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Fat Danny Bennett calls the blues "a living, breathing form of music that's relevant to today." It's everywhere we look. He proves his point with a program of ten originals that set us to wondering about the things we live with every day. Hard Tymz was started in 1975. That's a lot of years to reflect upon the aspects of our daily lives that occupy our minds full-time. Bennett sings,
My hair is thin and gray. Got a few less teeth in my head. My knees don't work so good. Nose is gettin' a little cherry red.
Lord, I'm payin' for my sins, But all along I tried to taste it all.
His songs are a celebration of the lives that we all lead every day. The songs have a country feel that keeps each lyric's message firmly rooted at center stage. Blues harp, Hammond organ, bass, drums and backup singers make strong partners for Bennett's vocals and fiery guitar. Their cohesive interplay makes his country blues shine brightly with inspiration and empathy. Another lyric goes like this:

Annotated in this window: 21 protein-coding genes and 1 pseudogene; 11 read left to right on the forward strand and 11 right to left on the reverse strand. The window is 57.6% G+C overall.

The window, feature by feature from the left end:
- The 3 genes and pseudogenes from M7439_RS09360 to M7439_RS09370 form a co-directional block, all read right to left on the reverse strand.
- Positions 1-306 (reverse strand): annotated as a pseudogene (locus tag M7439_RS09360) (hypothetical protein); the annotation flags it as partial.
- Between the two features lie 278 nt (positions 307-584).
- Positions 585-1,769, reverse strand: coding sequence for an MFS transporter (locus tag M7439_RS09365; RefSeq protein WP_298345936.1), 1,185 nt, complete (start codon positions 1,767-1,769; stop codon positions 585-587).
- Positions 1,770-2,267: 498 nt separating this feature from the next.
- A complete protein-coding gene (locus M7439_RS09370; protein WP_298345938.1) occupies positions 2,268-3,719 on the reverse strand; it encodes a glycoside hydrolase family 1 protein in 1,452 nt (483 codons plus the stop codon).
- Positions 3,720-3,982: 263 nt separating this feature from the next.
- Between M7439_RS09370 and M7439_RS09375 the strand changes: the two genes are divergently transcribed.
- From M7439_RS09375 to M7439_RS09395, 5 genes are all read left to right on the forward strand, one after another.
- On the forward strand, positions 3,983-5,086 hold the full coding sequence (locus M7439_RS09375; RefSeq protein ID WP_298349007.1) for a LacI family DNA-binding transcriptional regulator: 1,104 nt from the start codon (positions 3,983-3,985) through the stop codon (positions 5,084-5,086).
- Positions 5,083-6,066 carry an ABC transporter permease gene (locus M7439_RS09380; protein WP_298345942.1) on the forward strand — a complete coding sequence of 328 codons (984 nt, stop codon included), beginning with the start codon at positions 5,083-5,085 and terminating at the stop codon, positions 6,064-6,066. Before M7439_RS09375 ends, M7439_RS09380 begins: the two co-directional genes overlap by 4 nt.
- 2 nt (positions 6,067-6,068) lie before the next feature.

If things don't get better soon, I think I'd rather be walkin' with the Lord.
"Life Behind the 8 Ball" paints a picture of the way we feel sometimes. Things don't always go right, and we often complain for days about it. It's always reassuring to know that others feel the same way. "Sugar Sandwich" begins with a searing electric guitar tantrum and proceeds to stroll with a loping meter that grabs at your heartbeat. The song's hard times message paints a bleak picture, but Bennett's Hard Tymz Blues Band provides vivid colors that linger. They drive this message, and all the others, directly home and provide solace in knowing that life goes on despite unexpected obstacles.
Track Listing: Pocket Full of Blues; Insurance Song; High Maintenance; Payin' for My Sins; Little Rock; Walkin' with The Lord; Life Behind the 8 Ball; Dangerous Man; Can I Count on Your Love?; Sugar Sandwich.
Personnel: Fat Danny Bennett- vocals, guitars; Doyle Smith- Hammond organ; Eric Brown- blues harp; Mike Burnes- drums; Greg Greenfield- bass, background vocals; Jacquie Sullivan- background vocals; Eddie Thierault- spoons.
I love jazz because anything is possible; it has few rules and the best jazz breaks those ones. I prefer free improv because it doesn't really have any rules at all.
I was first exposed to jazz in my teens (in the late sixties).
The first jazz record I bought was Filles de Kilimanjaro by Miles Davis, shortly followed by Extrapolation by John McLaughlin.
My advice to new listeners is to listen as widely as possible and not to make snap judgments--stick with it.